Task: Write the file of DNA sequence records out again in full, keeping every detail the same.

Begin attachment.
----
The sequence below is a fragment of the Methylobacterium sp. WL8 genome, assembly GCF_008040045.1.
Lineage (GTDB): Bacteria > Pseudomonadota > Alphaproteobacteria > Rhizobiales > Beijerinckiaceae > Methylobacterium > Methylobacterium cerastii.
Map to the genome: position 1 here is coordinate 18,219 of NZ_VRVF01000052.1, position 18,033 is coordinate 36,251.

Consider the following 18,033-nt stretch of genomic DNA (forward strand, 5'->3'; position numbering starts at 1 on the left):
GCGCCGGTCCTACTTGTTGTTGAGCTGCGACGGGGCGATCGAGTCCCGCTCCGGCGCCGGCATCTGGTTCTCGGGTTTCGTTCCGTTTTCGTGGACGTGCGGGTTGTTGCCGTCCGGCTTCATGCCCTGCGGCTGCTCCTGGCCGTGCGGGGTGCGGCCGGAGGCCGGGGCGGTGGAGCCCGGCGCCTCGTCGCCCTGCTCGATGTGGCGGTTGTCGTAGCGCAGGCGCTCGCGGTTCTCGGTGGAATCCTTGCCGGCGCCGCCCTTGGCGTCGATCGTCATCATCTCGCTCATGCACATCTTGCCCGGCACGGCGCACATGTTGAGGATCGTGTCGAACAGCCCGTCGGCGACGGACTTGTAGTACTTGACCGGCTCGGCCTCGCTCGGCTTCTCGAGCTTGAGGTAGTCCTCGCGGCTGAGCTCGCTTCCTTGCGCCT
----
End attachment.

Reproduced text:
The sequence below is a fragment of the Methylobacterium sp. WL8 genome, assembly GCF_008040045.1.
Lineage (GTDB): Bacteria > Pseudomonadota > Alphaproteobacteria > Rhizobiales > Beijerinckiaceae > Methylobacterium > Methylobacterium cerastii.
Map to the genome: position 1 here is coordinate 18,219 of NZ_VRVF01000052.1, position 18,033 is coordinate 36,251.

Consider the following 18,033-nt stretch of genomic DNA (forward strand, 5'->3'; position numbering starts at 1 on the left):
GCGCCGGTCCTACTTGTTGTTGAGCTGCGACGGGGCGATCGAGTCCCGCTCCGGCGCCGGCATCTGGTTCTCGGGTTTCGTTCCGTTTTCGTGGACGTGCGGGTTGTTGCCGTCCGGCTTCATGCCCTGCGGCTGCTCCTGGCCGTGCGGGGTGCGGCCGGAGGCCGGGGCGGTGGAGCCCGGCGCCTCGTCGCCCTGCTCGATGTGGCGGTTGTCGTAGCGCAGGCGCTCGCGGTTCTCGGTGGAATCCTTGCCGGCGCCGCCCTTGGCGTCGATCGTCATCATCTCGCTCATGCACATCTTGCCCGGCACGGCGCACATGTTGAGGATCGTGTCGAACAGCCCGTCGGCGACGGACTTGTAGTACTTGACCGGCTCGGCCTCGCTCGGCTTCTCGAGCTTGAGGTAGTCCTCGCGGCTGAGCTCGCTTCCTTGCGCCT